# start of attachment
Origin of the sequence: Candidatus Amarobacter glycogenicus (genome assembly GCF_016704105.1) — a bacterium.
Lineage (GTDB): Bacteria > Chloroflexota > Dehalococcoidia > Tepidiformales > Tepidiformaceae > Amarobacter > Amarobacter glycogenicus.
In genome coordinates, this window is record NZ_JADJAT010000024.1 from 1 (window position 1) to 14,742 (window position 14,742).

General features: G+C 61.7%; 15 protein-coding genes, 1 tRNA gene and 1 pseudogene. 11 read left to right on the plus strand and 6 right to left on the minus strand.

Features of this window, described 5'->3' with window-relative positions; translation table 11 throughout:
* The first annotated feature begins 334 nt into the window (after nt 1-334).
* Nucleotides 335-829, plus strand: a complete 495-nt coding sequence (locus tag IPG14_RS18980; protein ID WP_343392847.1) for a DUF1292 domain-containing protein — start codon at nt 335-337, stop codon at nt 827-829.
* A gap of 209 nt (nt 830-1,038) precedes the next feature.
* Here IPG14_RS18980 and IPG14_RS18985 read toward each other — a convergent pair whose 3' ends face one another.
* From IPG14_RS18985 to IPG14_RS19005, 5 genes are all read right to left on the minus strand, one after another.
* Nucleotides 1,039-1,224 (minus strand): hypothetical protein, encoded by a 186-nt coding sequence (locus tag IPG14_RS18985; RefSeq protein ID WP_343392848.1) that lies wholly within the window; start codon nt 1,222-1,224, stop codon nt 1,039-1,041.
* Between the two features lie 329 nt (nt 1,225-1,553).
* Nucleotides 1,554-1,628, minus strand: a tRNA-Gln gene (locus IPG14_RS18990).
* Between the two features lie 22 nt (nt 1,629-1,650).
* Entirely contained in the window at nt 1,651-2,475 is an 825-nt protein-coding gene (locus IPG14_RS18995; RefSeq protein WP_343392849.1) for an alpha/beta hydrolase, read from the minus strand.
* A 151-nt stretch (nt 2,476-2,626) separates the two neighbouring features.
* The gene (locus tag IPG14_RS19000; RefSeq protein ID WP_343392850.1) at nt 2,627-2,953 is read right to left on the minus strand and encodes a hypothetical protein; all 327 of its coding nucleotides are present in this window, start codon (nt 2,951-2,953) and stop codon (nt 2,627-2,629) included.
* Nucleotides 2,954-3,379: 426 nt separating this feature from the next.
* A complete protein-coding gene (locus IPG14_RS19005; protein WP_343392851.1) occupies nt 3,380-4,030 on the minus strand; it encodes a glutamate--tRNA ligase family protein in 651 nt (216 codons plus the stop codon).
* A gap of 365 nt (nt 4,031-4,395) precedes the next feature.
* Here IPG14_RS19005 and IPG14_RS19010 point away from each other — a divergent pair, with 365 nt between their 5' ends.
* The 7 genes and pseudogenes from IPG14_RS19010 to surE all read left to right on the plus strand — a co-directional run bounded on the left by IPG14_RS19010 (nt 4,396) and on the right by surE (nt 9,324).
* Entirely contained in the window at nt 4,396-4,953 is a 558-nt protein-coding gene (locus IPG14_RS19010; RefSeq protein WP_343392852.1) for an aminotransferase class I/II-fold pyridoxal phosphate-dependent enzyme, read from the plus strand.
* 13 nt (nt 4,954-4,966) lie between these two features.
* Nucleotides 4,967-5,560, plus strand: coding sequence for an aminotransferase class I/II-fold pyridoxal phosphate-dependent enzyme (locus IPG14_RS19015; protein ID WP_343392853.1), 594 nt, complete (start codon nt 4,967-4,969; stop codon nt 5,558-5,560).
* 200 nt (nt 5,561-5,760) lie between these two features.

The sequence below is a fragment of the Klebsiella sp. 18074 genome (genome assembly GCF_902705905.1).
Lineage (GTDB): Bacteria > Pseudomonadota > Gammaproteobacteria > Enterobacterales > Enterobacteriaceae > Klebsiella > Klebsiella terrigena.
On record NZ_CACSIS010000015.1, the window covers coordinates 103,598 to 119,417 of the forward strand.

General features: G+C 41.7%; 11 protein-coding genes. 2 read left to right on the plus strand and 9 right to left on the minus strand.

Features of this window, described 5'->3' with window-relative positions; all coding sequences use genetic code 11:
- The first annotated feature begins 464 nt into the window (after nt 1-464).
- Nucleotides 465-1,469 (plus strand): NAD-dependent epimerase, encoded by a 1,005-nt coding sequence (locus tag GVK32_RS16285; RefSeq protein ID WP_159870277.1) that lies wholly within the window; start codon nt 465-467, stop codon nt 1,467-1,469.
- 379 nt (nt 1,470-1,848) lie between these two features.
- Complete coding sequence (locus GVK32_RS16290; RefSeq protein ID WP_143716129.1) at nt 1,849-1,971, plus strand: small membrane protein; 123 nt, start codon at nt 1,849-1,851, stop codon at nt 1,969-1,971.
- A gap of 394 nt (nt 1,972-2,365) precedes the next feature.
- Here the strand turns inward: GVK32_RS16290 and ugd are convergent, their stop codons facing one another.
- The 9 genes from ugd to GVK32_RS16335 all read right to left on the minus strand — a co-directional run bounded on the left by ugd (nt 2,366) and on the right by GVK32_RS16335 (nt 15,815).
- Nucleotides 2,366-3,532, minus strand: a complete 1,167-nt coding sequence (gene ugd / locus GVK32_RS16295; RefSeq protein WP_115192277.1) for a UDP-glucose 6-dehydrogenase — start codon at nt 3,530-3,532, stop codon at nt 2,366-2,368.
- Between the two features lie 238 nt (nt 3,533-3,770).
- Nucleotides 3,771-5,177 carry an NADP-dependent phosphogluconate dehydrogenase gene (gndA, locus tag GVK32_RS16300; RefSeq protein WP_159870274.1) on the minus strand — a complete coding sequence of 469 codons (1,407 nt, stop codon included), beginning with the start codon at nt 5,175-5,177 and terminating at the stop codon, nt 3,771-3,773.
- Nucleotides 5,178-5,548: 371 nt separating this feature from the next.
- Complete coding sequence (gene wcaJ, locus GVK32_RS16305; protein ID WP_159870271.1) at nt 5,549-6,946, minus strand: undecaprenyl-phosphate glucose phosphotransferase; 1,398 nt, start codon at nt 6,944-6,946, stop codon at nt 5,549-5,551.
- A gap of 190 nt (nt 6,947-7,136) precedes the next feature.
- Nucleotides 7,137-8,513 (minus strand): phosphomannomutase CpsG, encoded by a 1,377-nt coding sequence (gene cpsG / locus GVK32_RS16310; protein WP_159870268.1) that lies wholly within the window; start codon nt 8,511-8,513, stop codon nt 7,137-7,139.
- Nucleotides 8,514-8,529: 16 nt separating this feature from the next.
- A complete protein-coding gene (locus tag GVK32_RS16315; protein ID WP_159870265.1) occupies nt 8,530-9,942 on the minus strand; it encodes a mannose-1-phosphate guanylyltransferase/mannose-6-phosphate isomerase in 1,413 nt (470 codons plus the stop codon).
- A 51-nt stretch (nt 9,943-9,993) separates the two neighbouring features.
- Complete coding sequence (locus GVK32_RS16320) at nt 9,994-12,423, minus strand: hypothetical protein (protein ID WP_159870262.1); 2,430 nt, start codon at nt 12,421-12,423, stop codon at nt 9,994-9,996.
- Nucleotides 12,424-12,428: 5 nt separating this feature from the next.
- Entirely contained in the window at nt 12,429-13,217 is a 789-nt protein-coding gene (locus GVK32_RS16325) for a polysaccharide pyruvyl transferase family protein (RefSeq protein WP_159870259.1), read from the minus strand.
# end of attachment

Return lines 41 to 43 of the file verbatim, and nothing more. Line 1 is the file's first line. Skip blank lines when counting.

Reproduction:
- Nucleotides 3,771-5,177 carry an NADP-dependent phosphogluconate dehydrogenase gene (gndA, locus tag GVK32_RS16300; RefSeq protein WP_159870274.1) on the minus strand — a complete coding sequence of 469 codons (1,407 nt, stop codon included), beginning with the start codon at nt 5,175-5,177 and terminating at the stop codon, nt 3,771-3,773.
- Nucleotides 5,178-5,548: 371 nt separating this feature from the next.
- Complete coding sequence (gene wcaJ, locus GVK32_RS16305; protein ID WP_159870271.1) at nt 5,549-6,946, minus strand: undecaprenyl-phosphate glucose phosphotransferase; 1,398 nt, start codon at nt 6,944-6,946, stop codon at nt 5,549-5,551.